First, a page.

Lockdown 3: Northwest. Revisiting old haunts in Metroland.

Spurred on now by a cycle fundraising challenge in tandem with lockdown suburban excursions, and having investigated my parental roots in Lewisham I set off next in the opposite direction, into Brent and Harrow – the heart of John Betjeman’s Metroland. This is where I spent my formative years, aged 7 to 17.

I gave myself an ostensible reason; to buy ingredients for a Sri Lankan curry in South Harrow, where there is a choice of specialist shops. This is just further down the Hill from my old school, John Lyon, though none of them were there in my day. But to rewind, or backpedal:

I chose to make a Metropolitan Line-hugging route the return leg, and set off on a more southerly option via Queens Park, then picking up LCN 45 through Harlesden and Wembley Central; you might call this BakerlooLand.

First destination was my home from the age of seven in Preston Park. Among those suburban streets were factories; we looked out at the Osram lightbulb works, and up the road was a British Oxygen factory that used to blow up now and again when a cylinder was dropped inadvertently, shattering the neighbourhood windows. The blast wall on the street elevation was not up to the task, and wisely it was relocated. Next up, Collars Ltd., the factory that laundered and starched detached collars (a Harrow Observer ad of 1958 asks Girls to apply for work – £6 per week) – a doomed enterprise even by the mid 50’s, and surely it did not survive the swinging sixties that followed. And at the corner the little Nissan hut church where I first sang.

Next I followed my walking and cycling route to school (on wet days it would be tube from Preston Road to Harrow-on-the-Hill then walk), first crossing under the railway at South Kenton. Under now, but then it was over Smokey Bridge – a magnificent viewpoint to watch (and train-spot) the Up Expresses steam-hauled by Stanier 4-6-2’s as they opened up their regulators to full speed ahead out of Euston. After that, a right turn into the scrubland of Northwick Park – except that it is now mostly occupied by the eponymous hospital, so I have to detour by roads to climb up the Hill to Harrow School Speech Room – where I sang some more, both there and in the church of St Mary above (see featured image of church spire, Speech Room entrance and the cover of a recording of Bach’s St John Passion of 1964, in which I played flute, my singing voice being in transition from treble to bass).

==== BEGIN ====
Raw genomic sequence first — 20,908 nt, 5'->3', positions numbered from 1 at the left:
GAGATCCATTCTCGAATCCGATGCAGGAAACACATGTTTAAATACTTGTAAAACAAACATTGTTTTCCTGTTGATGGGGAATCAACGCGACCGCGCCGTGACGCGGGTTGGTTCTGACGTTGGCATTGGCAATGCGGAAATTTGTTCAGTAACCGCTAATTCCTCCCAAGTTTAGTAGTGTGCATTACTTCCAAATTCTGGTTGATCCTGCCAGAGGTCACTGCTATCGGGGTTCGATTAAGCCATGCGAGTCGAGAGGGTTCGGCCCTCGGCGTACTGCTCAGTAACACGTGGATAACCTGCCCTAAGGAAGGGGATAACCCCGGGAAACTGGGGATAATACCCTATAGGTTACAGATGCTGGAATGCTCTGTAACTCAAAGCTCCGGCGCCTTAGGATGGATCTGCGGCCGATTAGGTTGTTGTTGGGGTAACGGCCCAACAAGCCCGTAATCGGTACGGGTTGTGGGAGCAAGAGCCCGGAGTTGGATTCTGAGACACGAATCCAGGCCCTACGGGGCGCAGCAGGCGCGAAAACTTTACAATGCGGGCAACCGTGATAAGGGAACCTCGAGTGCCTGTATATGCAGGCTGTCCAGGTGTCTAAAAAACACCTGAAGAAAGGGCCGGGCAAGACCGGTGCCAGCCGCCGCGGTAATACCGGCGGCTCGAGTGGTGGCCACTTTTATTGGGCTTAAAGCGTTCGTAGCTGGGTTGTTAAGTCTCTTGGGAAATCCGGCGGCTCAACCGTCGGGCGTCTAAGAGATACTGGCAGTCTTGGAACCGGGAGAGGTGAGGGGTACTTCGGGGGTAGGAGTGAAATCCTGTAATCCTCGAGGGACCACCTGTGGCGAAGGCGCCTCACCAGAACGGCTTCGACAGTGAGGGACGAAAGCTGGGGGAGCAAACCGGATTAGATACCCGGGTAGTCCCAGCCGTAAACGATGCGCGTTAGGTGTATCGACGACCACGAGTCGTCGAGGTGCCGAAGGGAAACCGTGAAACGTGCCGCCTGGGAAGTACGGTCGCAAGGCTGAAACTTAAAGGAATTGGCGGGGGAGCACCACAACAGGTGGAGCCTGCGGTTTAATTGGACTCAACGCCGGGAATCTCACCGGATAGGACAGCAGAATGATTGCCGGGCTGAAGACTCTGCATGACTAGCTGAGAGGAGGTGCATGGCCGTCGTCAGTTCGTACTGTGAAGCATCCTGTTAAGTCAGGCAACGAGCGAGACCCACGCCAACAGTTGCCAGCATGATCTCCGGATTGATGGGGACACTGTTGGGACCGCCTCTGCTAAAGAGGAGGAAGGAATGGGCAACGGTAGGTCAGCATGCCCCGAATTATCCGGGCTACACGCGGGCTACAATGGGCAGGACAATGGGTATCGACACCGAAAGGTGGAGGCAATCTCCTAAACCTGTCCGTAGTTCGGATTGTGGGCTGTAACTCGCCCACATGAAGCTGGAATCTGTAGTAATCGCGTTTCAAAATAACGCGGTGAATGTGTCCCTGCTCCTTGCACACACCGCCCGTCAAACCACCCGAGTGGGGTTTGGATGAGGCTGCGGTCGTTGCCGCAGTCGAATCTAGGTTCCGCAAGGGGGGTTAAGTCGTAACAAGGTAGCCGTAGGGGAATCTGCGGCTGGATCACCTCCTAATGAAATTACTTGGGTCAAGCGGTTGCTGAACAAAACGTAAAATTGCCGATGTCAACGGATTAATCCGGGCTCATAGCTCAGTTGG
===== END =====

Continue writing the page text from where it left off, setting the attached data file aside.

John Lyon shares a foundation with Harrow, and we were fortunate to have use of facilities such as the Speech Room – especially those baby-boomers of the time like me that enjoyed government free places. The school is respectfully half-way down the hill. There on the left is the Red House where my first two years were spent, and behind it in its garden the Music Room, opened in my sixth form years in a musical heyday from which again I profited. I was the first pupil to win a choral award to an Oxbridge college.

So on then to pick up Ceylon red rice, rampa, curry leaves, brinjal etc; into the knapsack, and home in a flattened figure of eight route, first south then north of the outbound route. Starting through gated private roads to our sports fields in Sudbury Hill (an undistinguished history here I fear), after which I opt for a long stretch of main road to Wembley Park and Neasden, where I might have picked up a slight hand injury, jarred by potholes (LB Brent does not have a good record for cycling provision or road maintenance). Fortunately Quietway 3 guides me home from there via Gladstone Park, then close to the Metropolitan tracks that used to take me on rides into town (early memories are in brown slam-door rolling stock, with the fast trains to Amersham hauled by separate electric locos).

There’s a lot of social history to unpack both here and in the previous post. All the research rides to devise Cycle Orbital has meant I have overflown the suburbs for some time; my journeys from the doorstep N, NE and SW have been equally interesting and revealing…

© Martin Nelson. 14th March 2021

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